Not Because They Hate Us

by | Feb 8, 2019 | Issue Seven, Poetry

—after Tao Te Ching


I spent prom night

In the school’s handball courts playing

Pachuco with my friends—

Boys trained like dogs to look down,


Hands on their head, legs spread—

Ricocheting the tiny, atomic-blue

Rubber racquetball as hard

As our budding muscles could


Off one another’s bodies

Until our tawny asses and backs—

Balmy, but not as wet as our parents’—

Turned purplish-Prussian.


It was a pastime

Passed down to us

By our fathers, uncles,

Older brothers and cousins,

In between jail sentences,


To help toughen us up—

A Mexican predilection for pain

Or presage for when the time

Of our arrest and incarceration came?


It’d probably be for stealing something

People like us should never be able to afford,

For smoking stuff too hard

Even for our growing bodies,


Or smoking a fool

For wearing a baseball cap

Stitched with the wrong letters,

Claiming the wrong hood

To the wrong hoodlum—


Cholo cuneiform etched forever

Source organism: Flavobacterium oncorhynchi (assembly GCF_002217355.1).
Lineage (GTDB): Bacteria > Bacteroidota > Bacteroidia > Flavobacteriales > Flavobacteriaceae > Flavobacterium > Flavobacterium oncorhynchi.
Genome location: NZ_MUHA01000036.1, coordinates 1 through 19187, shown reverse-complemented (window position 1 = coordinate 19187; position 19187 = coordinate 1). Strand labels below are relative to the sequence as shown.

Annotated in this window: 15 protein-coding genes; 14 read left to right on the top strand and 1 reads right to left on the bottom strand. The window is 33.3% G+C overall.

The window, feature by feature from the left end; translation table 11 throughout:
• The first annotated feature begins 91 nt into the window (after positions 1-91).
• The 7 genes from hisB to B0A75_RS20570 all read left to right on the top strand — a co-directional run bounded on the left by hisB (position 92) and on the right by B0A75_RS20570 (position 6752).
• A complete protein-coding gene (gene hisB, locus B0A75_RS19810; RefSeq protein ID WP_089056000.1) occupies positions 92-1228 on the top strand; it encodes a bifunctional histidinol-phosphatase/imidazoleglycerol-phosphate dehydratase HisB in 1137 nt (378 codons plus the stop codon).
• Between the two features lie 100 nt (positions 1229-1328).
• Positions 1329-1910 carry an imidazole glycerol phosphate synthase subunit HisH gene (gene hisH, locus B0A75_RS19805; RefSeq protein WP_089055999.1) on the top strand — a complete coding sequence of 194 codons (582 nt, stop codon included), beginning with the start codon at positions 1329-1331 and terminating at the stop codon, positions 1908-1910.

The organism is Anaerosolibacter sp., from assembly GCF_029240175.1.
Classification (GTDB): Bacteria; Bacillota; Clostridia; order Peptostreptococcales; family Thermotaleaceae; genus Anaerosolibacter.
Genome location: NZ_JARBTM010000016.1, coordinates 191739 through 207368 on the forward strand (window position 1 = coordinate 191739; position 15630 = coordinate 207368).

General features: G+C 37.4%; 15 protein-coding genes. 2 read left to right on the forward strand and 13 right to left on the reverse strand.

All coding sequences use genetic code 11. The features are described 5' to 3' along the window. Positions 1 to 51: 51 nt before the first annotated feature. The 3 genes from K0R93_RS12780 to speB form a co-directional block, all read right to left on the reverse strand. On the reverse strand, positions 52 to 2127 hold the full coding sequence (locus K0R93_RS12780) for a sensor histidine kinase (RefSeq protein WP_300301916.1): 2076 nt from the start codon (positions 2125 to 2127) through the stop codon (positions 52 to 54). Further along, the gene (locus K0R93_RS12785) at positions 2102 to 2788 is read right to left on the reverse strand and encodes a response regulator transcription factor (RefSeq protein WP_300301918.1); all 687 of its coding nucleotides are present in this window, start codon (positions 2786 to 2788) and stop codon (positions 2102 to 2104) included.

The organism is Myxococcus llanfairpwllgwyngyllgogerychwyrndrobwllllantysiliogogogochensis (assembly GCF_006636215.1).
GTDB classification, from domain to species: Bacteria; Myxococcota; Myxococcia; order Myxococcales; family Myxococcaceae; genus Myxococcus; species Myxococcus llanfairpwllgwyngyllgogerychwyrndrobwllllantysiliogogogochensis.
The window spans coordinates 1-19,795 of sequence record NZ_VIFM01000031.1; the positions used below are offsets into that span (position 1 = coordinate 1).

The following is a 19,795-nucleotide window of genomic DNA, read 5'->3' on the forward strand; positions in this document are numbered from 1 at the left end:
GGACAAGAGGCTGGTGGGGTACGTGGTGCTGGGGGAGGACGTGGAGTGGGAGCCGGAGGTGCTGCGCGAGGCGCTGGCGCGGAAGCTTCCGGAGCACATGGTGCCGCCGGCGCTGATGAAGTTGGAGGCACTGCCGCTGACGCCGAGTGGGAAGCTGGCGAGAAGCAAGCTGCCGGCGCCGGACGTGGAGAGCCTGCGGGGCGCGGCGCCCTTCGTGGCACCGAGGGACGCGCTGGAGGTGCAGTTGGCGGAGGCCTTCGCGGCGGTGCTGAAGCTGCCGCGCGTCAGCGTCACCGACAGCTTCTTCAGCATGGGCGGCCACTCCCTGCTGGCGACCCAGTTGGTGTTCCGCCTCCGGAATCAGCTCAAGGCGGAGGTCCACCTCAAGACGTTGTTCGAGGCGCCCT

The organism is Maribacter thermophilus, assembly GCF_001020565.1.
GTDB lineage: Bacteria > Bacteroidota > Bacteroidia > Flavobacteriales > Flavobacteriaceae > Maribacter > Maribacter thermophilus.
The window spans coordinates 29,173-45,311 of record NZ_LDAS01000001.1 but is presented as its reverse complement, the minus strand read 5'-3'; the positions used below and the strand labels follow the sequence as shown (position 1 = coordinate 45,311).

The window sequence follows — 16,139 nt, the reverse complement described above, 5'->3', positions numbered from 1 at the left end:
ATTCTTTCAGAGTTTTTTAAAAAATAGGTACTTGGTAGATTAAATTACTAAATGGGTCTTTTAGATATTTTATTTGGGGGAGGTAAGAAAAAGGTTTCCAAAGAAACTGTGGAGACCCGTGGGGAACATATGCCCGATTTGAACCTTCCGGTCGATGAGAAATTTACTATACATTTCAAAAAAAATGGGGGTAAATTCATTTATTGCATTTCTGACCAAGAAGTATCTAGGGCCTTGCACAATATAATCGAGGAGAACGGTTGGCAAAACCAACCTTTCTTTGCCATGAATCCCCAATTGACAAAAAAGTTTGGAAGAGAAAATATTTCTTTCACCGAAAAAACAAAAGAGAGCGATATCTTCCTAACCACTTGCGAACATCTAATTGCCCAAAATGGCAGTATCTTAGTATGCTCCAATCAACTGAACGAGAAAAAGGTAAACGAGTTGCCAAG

Black and white on his frigid, brown skin;

Cheeks turgid sweet on the cold pavement

For the cops to unwrap like a chocolate.


Watching each other smoke weed

Out of a punctured apple—

A heart with two arteries

Pumping incense, skunk urine and cider vinegar—


Toking vapor until our cheekbones clenched as plums,

We suppressed the red-eyed,

Ain’t nobody give a shit about us blues;

Smoking an apple a day

To keep them fuckers away.


We felt as weightless in the Sun Valley breeze

As the wishes we mushroomed out likes genies,

Mouths gaped like exit wounds.

The long plumes danced skyward,

Twirling as if the moon took them by the hand,


Waiting for a kiss, anxious to feel loved.

The sound of sirens diffused

In the smog-bruised night sky,

Dispersing us into the neighboring homes

Starting to yawn their lights on.


Red and blue pierced through our haze,

Reminding us to fear the police,

And respect their God-given dominion

Over people of our color,

Educated to blindly hate

The beauty on their faces.


But the fog blurring the streetlights

Lifted our chins and led us home

Through the still dark;

Another day was coming,

And soon everything would be quiet again.

Read more Issue Seven | Poetry

Pin It on Pinterest